South Yorkshire Safety Camera Partnership Issued S.172 Requests in the Name of Suspended Chief Constable

 

Patterson Law Fighting to Overturn Conviction for Failing to Name Driver

Requests for driver information under s.172 RTA 88 enable the police to compel people to provide identification evidence which the police don’t have, either by giving incriminating evidence against themselves or by pointing the finger at someone else who is then sent a request in their own right.

A request for driver information can only be issued by or on behalf of the Chief Constable of the force in question.

The Civilian manager of the South Yorkshire safety camera partnership continued to issue requests for driver information in the name of suspended Chief Constable Crompton (suspended at the time as a result of his response to the Hillsborough disaster) for 8 months. Yes you heard it right ‘8 months’ before a fresh authority was signed by the acting Chief Constable.

Our client questioned the validity of the request – when an officer is suspended they lose their status and all authority as a police officer throughout the suspension – on receipt of such a notice.

Our client received what can only be described as a robust rebuff arguing the civilian manager had implied authority based on case law that related to an acting chief Constable giving authority to a acting police inspector, who then delegated that authority to an acting police Constable.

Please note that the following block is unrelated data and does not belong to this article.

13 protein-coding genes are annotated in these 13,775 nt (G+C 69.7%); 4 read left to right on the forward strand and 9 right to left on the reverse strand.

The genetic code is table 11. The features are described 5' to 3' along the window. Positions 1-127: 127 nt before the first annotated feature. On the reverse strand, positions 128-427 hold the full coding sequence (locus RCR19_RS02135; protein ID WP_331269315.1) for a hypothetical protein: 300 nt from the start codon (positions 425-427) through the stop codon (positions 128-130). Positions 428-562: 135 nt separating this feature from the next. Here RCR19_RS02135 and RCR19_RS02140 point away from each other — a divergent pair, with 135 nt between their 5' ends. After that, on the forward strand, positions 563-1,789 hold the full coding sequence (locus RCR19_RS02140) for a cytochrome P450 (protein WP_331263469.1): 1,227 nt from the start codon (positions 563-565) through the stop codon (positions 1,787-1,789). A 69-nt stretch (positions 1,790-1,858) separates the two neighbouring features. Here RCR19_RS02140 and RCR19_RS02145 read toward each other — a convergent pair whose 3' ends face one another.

We are about to start appeal proceedings as a district judge ruled against us yesterday in the magistrates court, but on an argument that had not been raised explicitly in the skeleton arguments and defied the correct placement of the burden of proof which is on the crown to prove beyond reasonable doubt that an authorisation from a Chief Constable continues to have effect despite his suspension and despite the fact this removes his status as a police officer and also despite the fact there are statutory provisions in place to allow a deputy Chief Constable to take control of such issues immediately upon suspension.

If the argument ultimately succeeds it brings into question every conviction for failing to provide driver information based on requests issued by South Yorkshire police during that period (there will be hundreds if not thousands) and potentially the admissibility of the identification evidence provided in response to each and every request made during that period….. well the numbers on that front beggar belief. (The suspension was later found to be unlawful but it doesn’t change the fact he was suspended as a matter of fact at the relevant time)….

Have you been affected by this? Have you recently received a section 172 request from South Yorkshire safety camera partnership?



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